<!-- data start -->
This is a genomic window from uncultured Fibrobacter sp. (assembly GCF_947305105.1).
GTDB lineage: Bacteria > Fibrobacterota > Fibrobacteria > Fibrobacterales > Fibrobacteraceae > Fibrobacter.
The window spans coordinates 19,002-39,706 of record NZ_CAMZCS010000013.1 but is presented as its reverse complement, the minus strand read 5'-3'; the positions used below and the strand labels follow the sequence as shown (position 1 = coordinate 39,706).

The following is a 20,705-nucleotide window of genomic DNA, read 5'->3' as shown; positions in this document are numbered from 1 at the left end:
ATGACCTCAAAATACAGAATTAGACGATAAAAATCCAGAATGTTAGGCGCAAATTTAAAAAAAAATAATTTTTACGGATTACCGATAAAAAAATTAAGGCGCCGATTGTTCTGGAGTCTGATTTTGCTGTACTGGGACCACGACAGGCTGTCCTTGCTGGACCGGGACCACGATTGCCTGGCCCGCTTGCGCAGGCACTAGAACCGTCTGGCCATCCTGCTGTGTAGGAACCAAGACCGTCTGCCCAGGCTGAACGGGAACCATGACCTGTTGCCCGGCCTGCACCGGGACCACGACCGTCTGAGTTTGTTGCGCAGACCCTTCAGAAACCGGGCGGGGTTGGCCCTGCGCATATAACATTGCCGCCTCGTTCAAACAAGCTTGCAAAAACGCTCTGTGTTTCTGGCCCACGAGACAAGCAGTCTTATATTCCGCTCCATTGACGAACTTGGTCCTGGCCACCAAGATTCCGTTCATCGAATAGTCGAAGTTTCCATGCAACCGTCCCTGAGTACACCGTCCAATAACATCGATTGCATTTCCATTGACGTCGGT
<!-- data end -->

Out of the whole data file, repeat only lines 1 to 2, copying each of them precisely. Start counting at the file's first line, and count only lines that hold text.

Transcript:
This is a genomic window from uncultured Fibrobacter sp. (assembly GCF_947305105.1).
GTDB lineage: Bacteria > Fibrobacterota > Fibrobacteria > Fibrobacterales > Fibrobacteraceae > Fibrobacter.